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  • Del'd: 79 - 1970 to present






    • US Air Force UH-1N
    • US Air Force UH-1N
    • US Air Force UH-1N


    The Twin Huey entered the Air Force inventory in 1970 to provide search and rescue capabilities but soon expanded to include missile sites support, VIP and air adviser operations. They are assigned worldwide and eventually replaced both the HH-1H and UH-1F single engine Iroquois

    68-10772/10776 : UH-1N : c/n 31001/31005
    69-6600/6670 : UH-1N : c/n 31006/31076
    69-7536/7538 : UH-1N : c/n 31077/31079

    70-15650/15699 : Canadians CH-135 : c/n 32001/50
    73-22054/22055 : Tunisia UH-1N : c/n 31442/43

    On August 1st 2014, the 3 remaining squadrons flying the UH-1N in support of the USAF intercontinental ballistic missile (ICBM) force ( 37th HS, 40th HS and 54th HS ) were merge into a single unified command, based at FE Warren AFB, Wyoming named 20th Air Force Helicopter Operations Group (20th AF HOG).

    Replacement:

    On 2011, with 62 of them still in service, USAF launches a competitive bidding process for a 93 new helicopters request known as the Common vertical lift support platform ( CVLSP ) programme. The five most likely helicopters competing are at least 50% larger than the UH-1N, ranging from the 6,800kg AgustaWestland AW139M to the 22,700kg Boeing HH-47. Falling in between are the Bell UH-1Y, Sikorsky UH-60M and the Eurocopter EC725. But the CVLSP was killed in the Pentagon fiscal 2013 budget proposal and USAF meant to received up to 30 recently retired ex USMC UH-1Ns and a program to modernize all surviving aircraft was expected to begin by 2015.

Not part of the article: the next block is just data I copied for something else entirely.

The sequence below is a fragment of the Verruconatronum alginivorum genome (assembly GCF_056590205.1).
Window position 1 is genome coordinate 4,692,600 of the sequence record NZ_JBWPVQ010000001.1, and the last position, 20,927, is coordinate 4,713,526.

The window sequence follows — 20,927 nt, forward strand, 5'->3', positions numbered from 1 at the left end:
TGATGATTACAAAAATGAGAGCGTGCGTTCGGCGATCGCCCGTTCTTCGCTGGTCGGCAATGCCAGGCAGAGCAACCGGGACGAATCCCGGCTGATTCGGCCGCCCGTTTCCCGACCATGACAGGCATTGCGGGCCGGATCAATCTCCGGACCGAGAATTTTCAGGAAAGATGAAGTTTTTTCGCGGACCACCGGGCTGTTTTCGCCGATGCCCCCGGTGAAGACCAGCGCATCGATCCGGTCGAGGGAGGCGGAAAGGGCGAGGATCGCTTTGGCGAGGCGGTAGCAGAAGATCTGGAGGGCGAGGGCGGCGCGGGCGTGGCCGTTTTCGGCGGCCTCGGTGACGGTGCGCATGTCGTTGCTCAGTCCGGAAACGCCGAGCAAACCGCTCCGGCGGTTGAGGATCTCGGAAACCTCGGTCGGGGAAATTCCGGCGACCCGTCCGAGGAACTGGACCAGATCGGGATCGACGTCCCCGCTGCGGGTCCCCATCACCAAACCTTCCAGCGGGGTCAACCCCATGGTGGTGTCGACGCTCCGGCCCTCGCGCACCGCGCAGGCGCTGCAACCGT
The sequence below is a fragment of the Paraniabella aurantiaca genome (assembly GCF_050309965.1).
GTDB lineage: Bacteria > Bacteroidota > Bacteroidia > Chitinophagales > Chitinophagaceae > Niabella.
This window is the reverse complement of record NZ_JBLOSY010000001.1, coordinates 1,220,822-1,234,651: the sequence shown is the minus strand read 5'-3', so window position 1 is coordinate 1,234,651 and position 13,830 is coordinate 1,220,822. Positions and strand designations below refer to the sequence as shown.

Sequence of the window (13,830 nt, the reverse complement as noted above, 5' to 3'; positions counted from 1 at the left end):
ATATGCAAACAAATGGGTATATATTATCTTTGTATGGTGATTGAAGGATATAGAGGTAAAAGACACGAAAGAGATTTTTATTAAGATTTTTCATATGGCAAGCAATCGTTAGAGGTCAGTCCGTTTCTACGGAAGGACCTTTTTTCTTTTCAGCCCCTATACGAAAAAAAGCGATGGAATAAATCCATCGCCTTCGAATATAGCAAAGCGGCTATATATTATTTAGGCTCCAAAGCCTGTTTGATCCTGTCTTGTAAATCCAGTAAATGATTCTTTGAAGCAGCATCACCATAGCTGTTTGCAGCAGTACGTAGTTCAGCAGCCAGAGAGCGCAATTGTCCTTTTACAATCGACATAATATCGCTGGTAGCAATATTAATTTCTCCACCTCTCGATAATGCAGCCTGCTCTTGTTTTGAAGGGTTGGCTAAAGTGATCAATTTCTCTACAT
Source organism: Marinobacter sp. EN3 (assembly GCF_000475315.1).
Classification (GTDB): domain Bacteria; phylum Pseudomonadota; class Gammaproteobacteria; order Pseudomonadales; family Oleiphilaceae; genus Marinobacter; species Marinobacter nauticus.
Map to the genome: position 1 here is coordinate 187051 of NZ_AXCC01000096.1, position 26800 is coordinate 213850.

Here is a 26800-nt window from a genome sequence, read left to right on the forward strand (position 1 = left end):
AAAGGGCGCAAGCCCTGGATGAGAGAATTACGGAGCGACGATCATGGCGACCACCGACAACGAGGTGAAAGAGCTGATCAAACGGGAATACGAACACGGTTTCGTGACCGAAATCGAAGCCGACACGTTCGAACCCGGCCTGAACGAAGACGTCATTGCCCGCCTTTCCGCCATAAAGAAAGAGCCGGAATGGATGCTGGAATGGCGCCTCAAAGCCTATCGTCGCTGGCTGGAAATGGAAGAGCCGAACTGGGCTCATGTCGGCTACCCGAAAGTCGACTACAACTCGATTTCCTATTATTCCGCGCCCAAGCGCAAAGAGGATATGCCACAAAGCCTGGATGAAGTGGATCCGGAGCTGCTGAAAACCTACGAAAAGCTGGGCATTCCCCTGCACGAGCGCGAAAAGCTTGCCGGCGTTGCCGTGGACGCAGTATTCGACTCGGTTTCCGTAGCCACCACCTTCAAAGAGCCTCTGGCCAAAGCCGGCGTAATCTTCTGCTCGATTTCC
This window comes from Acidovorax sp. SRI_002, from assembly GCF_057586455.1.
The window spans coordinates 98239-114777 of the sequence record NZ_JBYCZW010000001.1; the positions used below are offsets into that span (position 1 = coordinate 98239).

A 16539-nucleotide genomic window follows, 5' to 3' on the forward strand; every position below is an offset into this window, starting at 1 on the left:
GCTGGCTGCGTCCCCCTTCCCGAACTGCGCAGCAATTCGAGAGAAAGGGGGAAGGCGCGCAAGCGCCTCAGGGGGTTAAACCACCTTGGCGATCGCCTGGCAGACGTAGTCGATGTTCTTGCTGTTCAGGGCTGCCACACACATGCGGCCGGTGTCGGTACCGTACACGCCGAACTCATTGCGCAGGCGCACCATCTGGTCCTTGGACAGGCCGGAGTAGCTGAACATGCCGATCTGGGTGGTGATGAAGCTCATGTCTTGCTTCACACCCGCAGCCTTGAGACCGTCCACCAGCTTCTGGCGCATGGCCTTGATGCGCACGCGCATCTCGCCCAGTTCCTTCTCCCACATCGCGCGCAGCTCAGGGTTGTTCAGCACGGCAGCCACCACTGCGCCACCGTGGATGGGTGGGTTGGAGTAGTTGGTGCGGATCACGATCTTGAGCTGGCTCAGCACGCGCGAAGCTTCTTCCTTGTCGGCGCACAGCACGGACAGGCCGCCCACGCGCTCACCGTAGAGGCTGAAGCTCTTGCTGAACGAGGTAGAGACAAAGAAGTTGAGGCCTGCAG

In 2014, the Air Force Requirements Oversight Council (AFROC) recommended replacing the UH-1N with US Army UH-60A Black Hawk by upgrade them to the L variant at an estimated cost of $10 million per aircraft. Known as UH-60A2L program, 62 UH-1Ns have to be replace by 72 Black Hawks for $980 million with expected initial deliveries by September 2017 and continue into the early 2020s.

    As of 2017, new candidates includes the HH-60U ( allegedly 85% similar to the HH-60W ) and the MH-139



    One unidentified UH-1N was lost in training on 1973 at Brass Key II near Fort Bragg
    The 72nd HD that was stationed at Langley FL Virginia. The unit was responsible for transportation in support of the Dare County range.range support was the primary mission of the squad on and we typically flew missions to Seymour Johnson AFB then over to the range, we would do off the person ell, fly over to Dare County, fuel, have lunch, then reverse the tip. The secondary mission was via support for ACC HQ. This generally entailed flying O7s and above to the Pentagon and back. We had 6 aircraft assigned,I believe 4 PA and 2 BA UH-1Ns. The ba aircraft came from the deactivated Ramstein unit in 93.The squadron was under the 1st Fighter Wing.the unit was deactivated in 95 o 96.


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    Units


    YearsUnitsbold : Current base of the Unit
    2005/    413 FLTS Eglin AFB
    Duke Field
    1998/    40th HS Malmstrom AFB
    1998/    37th HS Francis E. Warren AFB
    1994/126th SOS Duke Field
    Hurlburt Field
    1994/    512th RQS Kirtland AFB
    1993/    36 RQS Fairchild AFB
    1993/    459th ASJP Yokota Air Base
    1993/    54th HS Minot AFB
    1985/8748th RQSHomestead AFB
    1982/1240 FTS Eglin AFB
    1979/87304 RQS Portland International Airport
    1977/9358th MASDE Ramstein AFB
    1976/8520th SOSHurlburt Field
    1975/0776th HSVandenberg AFB
    Hickam AFB
    1975/91459th ASScott AFB
    Andrews AFB
    1975/8867 ARRSUK RAF Woodbridge
    1975/856515 OMSEdwards AFB
    1973/9837th ARRS
    1971/911550 ATTWKirtland AFB
    Hill AFB
    1971/737th SOSDE Rhein-Main
    DE Ramstein AFB
    1971/7220th SOSVN Cam Ranh
    1970/8840th ARRSTH Khorat
    TH Nakhon Phanom
    TH Udorn Air Base
    1970/    1st HS Andrews AFB







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